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Counseling A Couple: Saving A Marriage

Category Articles
Date March 18, 2004

Love Is A Duty

We had been counselling with them for three months, meeting every other week, praying and conversing with them, giving them homework to do together. Baruch was doing the counselling, with Sasha sitting in as an intern and learning from what he saw. The husband was the one who initiated the process: “I want to save our marriage”. He had taken every opportunity to show goodwill and point out to us his wife’s uncooperative spirit. He had turned for advice to others, and often shared his pain, sorrow, disappointment and frustration with them. They would counsel, comfort and than contact us to convey the information. Both partners to the marriage came from a difficult personal background that ill-equipped them to share their lives with another, and they are both relatively new Christians with a less-than-ideal church background. Now they were with us and needed help.

Three months had passed, without much progress. We were concerned and frustrated, but determined to do all in our God-given abilities to help this couple through the difficulty and establish a stable, happy and godly marriage. Then the husband called Sasha: “I must speak with you urgently. My wife does not know, but this is very important. Please can we meet?”. We have a policy that we take care to establish at the commencement of every marital counselling series: There are no private interviews except in cases of emergency. If one such is requested, the other side must know that it has been requested, and there is an understanding that whatever is said in such interviews must ultimately be divulged to the other side. Sasha forgot all of that and agreed to meet.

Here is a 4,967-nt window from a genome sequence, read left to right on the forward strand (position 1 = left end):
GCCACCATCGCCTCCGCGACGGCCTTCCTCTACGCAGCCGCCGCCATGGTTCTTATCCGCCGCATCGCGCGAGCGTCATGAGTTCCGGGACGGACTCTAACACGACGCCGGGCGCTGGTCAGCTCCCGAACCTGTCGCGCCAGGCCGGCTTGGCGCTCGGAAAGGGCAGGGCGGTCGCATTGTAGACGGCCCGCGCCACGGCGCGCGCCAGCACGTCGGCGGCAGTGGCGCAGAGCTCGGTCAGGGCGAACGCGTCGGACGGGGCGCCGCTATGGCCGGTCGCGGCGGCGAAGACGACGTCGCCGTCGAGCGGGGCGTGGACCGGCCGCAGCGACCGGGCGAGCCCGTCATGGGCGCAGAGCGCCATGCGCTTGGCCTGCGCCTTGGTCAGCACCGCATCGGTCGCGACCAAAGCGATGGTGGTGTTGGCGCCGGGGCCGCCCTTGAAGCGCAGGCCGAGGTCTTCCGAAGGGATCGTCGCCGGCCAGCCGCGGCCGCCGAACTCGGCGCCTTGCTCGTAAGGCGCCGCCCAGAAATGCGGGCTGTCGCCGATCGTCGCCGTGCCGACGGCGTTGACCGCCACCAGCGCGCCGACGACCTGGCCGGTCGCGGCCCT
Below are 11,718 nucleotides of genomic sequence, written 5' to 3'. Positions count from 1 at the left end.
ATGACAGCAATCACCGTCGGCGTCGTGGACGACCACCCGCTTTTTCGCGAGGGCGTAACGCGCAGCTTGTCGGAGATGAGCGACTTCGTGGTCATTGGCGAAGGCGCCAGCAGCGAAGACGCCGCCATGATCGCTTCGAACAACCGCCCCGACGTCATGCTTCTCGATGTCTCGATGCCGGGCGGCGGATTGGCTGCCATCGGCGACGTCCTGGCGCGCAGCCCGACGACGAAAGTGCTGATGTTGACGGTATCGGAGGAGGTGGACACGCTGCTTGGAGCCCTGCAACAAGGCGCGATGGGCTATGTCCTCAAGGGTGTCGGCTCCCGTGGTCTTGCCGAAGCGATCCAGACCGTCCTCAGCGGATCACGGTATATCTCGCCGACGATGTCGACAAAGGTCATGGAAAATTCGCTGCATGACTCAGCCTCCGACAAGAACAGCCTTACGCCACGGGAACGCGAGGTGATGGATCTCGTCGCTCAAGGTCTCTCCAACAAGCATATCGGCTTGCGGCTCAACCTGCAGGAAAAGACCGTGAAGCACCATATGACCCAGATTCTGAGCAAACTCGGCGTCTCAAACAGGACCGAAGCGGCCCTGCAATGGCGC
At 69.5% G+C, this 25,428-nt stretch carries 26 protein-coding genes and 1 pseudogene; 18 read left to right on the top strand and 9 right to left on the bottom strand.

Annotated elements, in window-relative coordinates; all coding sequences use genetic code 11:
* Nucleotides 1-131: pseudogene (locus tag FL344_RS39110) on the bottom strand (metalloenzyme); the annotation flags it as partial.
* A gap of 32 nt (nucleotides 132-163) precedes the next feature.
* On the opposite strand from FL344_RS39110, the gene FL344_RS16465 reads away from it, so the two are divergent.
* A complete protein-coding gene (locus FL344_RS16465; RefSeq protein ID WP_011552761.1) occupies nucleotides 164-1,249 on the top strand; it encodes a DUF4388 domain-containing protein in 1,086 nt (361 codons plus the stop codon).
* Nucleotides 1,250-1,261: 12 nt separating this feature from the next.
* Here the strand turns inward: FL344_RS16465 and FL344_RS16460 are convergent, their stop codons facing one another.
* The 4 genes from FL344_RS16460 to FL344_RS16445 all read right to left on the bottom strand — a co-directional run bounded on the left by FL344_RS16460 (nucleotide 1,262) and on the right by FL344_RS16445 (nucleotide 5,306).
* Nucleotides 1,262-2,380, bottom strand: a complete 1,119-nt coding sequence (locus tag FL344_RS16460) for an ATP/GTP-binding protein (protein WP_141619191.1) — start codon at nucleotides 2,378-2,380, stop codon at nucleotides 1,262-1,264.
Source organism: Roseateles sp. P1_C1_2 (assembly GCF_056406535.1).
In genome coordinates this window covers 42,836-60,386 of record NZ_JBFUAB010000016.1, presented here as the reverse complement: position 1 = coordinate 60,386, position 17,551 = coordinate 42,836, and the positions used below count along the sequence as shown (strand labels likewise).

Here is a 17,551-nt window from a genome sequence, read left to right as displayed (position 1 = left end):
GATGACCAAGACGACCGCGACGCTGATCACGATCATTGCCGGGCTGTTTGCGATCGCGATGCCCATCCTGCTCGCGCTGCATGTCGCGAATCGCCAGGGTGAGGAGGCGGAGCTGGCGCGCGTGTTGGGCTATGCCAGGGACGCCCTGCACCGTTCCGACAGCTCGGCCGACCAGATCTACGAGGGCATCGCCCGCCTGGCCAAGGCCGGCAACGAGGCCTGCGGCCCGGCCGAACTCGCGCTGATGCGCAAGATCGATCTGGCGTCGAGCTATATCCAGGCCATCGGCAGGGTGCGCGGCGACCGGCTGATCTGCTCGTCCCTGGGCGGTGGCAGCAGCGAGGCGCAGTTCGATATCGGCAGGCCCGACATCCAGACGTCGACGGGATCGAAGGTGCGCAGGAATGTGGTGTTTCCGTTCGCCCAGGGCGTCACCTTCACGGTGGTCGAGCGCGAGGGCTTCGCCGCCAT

What he heard was very disquieting. He assured the husband that he and I would meet with them both on the coming Friday as usual, and that we would deal with the issue. He spoke of the importance of prayer, sacrifice and forgiveness. Then he called Baruch and shared the information.

A few days later we met with the couple. “Well, brother, you met with Sasha two days ago. Did your wife know about your request to meet?”


“Were those the terms we agreed upon when we commenced our meetings with you both? Was there anything urgent in what you told Sasha?”

“I suppose not. I was just hurting and needed to speak with someone.”

“That’s why you have a wife. You’re supposed to speak with her. We really must insist that everyone abide by the terms of our agreement. We are not prepared to be used by either of you against the other and, if we agree to meet without the other side knowing, we help destroy the trust that is so important for the success of our efforts together. Do you understand that?” He did and assured us that he did. So did his wife.

“Fine. You both must understand that we are very serious about what we told you at the commencement of this counselling process: we are unreservedly committed to preserving your marriage, to doing all in our power to assist you to learn to live together in a godly fashion, honouring him and serving him and his people. Now, dear brother, please repeat in the presence of your wife what you told Sasha in private. It took some time before he spurted everything out. His wife was shocked by the fact that he had turned to Sasha behind her back and by some of what he had said.